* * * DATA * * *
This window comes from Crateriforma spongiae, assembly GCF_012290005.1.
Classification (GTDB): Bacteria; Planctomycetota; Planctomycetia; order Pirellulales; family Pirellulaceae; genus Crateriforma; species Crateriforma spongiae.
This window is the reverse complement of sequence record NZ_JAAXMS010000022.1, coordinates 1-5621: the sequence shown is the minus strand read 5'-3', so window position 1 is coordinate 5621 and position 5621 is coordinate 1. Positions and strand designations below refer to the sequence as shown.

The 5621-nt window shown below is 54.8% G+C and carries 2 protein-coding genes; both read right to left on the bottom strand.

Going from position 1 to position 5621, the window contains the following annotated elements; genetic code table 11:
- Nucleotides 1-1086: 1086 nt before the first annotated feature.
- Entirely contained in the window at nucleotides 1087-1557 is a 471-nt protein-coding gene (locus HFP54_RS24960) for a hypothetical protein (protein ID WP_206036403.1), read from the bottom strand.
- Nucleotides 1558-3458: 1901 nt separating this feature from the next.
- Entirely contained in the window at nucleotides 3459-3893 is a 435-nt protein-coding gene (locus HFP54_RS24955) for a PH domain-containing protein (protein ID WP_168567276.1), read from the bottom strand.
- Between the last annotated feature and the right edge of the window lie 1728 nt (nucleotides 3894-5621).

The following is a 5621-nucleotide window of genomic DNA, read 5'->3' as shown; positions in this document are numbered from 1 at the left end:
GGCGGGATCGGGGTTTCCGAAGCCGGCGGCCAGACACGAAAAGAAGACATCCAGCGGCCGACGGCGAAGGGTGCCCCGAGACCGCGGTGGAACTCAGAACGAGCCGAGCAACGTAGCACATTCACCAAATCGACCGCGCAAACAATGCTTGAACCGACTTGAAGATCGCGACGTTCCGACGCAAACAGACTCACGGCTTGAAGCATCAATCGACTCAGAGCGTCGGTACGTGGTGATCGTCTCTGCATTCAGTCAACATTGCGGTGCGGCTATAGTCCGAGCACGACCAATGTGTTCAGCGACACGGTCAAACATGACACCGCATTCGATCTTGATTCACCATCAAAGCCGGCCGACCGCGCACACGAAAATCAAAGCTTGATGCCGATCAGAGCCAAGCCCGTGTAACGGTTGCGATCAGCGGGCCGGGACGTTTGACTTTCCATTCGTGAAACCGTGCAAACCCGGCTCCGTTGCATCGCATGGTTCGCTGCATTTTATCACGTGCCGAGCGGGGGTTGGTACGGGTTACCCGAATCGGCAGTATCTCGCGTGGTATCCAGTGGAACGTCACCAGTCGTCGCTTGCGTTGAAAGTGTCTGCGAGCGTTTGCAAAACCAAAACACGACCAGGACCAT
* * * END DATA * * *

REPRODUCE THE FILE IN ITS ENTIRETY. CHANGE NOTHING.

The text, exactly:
This window comes from Crateriforma spongiae, assembly GCF_012290005.1.
Classification (GTDB): Bacteria; Planctomycetota; Planctomycetia; order Pirellulales; family Pirellulaceae; genus Crateriforma; species Crateriforma spongiae.
This window is the reverse complement of sequence record NZ_JAAXMS010000022.1, coordinates 1-5621: the sequence shown is the minus strand read 5'-3', so window position 1 is coordinate 5621 and position 5621 is coordinate 1. Positions and strand designations below refer to the sequence as shown.

The 5621-nt window shown below is 54.8% G+C and carries 2 protein-coding genes; both read right to left on the bottom strand.

Going from position 1 to position 5621, the window contains the following annotated elements; genetic code table 11:
- Nucleotides 1-1086: 1086 nt before the first annotated feature.
- Entirely contained in the window at nucleotides 1087-1557 is a 471-nt protein-coding gene (locus HFP54_RS24960) for a hypothetical protein (protein ID WP_206036403.1), read from the bottom strand.
- Nucleotides 1558-3458: 1901 nt separating this feature from the next.
- Entirely contained in the window at nucleotides 3459-3893 is a 435-nt protein-coding gene (locus HFP54_RS24955) for a PH domain-containing protein (protein ID WP_168567276.1), read from the bottom strand.
- Between the last annotated feature and the right edge of the window lie 1728 nt (nucleotides 3894-5621).

The following is a 5621-nucleotide window of genomic DNA, read 5'->3' as shown; positions in this document are numbered from 1 at the left end:
GGCGGGATCGGGGTTTCCGAAGCCGGCGGCCAGACACGAAAAGAAGACATCCAGCGGCCGACGGCGAAGGGTGCCCCGAGACCGCGGTGGAACTCAGAACGAGCCGAGCAACGTAGCACATTCACCAAATCGACCGCGCAAACAATGCTTGAACCGACTTGAAGATCGCGACGTTCCGACGCAAACAGACTCACGGCTTGAAGCATCAATCGACTCAGAGCGTCGGTACGTGGTGATCGTCTCTGCATTCAGTCAACATTGCGGTGCGGCTATAGTCCGAGCACGACCAATGTGTTCAGCGACACGGTCAAACATGACACCGCATTCGATCTTGATTCACCATCAAAGCCGGCCGACCGCGCACACGAAAATCAAAGCTTGATGCCGATCAGAGCCAAGCCCGTGTAACGGTTGCGATCAGCGGGCCGGGACGTTTGACTTTCCATTCGTGAAACCGTGCAAACCCGGCTCCGTTGCATCGCATGGTTCGCTGCATTTTATCACGTGCCGAGCGGGGGTTGGTACGGGTTACCCGAATCGGCAGTATCTCGCGTGGTATCCAGTGGAACGTCACCAGTCGTCGCTTGCGTTGAAAGTGTCTGCGAGCGTTTGCAAAACCAAAACACGACCAGGACCAT